Historical highlights in CFANS

1851—The University of Minnesota is established, 7 years before Minnesota becomes a state.

1868—Land purchased to establish an agricultural college and experimental farm southeast of Minneapolis.

1882—The university buys the 155-acre J. W. Bass Farm in St. Anthony Park to serve as the new site for the School of Agriculture and Experiment Station. This site was known as University Farm and is the current St. Paul Campus.

1888—The School of Agriculture was opened at University Farm in 1888. A 2-year practical course was offered, which included lectures and training in animal breeding, feeding, farm hygiene, and veterinary science.

1891—Andrew Boss begins his career with the university and experiment station. He attended the School of Agriculture for two years but never did get a college degree, although he was awarded many honorary degrees. When he died in 1947, he was eulogized as "Minnesota's grand old man of agriculture."

1907—The Fruit Breeding Farm (now called the Horticultural Research Center) is established at Excelsior. Charles Haralson, who gave his name to one of the best apples ever to come out of the experiment station, was appointed director.

1923—Agricultural engineers cooperate with the electrical industry to build the first experimental rural electrical line in the nation near Red Wing.

1936—Dairy scientist C.L. Cole obtains the first birth of a calf through artificial insemination (AI). Adoption of Al has hastened genetic progress because of more intensive use of quality sires. In Minnesota, this has allowed average annual milk production per cow to increase from 4,400 pounds in 1940 to 12,139 pounds in 1984. This represents about $900 more income per cow annually.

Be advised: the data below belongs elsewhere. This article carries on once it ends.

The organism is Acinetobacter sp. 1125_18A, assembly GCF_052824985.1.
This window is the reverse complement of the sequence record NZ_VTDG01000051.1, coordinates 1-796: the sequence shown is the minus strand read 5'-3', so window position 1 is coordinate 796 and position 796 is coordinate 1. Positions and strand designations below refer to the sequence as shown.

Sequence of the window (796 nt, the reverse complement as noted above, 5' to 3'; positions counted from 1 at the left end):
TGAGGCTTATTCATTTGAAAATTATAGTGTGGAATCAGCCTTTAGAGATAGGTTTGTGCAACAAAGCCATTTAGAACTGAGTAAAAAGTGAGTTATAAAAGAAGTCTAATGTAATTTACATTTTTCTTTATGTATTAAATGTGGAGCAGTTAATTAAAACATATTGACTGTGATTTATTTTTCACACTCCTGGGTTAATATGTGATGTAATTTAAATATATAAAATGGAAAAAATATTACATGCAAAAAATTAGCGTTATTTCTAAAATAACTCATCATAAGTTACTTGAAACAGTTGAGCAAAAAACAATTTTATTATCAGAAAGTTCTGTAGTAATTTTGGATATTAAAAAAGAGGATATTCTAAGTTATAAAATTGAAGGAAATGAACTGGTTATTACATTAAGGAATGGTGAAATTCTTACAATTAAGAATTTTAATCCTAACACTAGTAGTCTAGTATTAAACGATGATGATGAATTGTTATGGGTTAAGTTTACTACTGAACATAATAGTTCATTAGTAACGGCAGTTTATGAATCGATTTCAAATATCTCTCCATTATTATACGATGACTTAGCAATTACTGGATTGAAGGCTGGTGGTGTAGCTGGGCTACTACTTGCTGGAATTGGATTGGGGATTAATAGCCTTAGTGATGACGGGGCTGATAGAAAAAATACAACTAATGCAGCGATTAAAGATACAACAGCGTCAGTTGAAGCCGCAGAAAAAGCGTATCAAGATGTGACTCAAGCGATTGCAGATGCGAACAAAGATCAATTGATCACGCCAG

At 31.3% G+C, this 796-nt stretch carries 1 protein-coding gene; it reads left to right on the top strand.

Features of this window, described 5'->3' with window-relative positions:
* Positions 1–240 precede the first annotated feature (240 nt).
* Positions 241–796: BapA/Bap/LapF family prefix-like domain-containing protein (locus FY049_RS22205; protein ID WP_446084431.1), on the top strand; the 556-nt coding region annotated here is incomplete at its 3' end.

1937—Norman Borlaug, who would go on to win a Nobel Peace Prize in 1970 as the father of the "green revolution," graduates from the forestry department. He later earned master's and doctoral degrees in plant pathology at the university.

1963—The Institute of Agriculture, Forestry and Home Economics establishes the Office of International Agricultural Programs, which over the next three decades would lead to partnerships between U of M faculty and their peers in more than 25 countries.

1970—Borlaug wins the Nobel Peace Prize.

1980—Climatologists Mark Seeley and Donald Baker begin weekly agriculture weather advisories that help Minnesota farmers make important management decisions, saving them an estimated $4 million per year because of reduced weather damage to crops.

1990—Honeycrisp apple released by the experiment station. Described as "explosively crisp" by fruit tree breeder David Bedford, it is now Minnesota's official state fruit.

2006—CFANS is created in its present form via the merger of the College of Agriculture, Food and Environmental Sciences, the College of Natural Resources, and the Department of Food Science and Nutrition (which had previously resided in the now-defunct College of Human Ecology).

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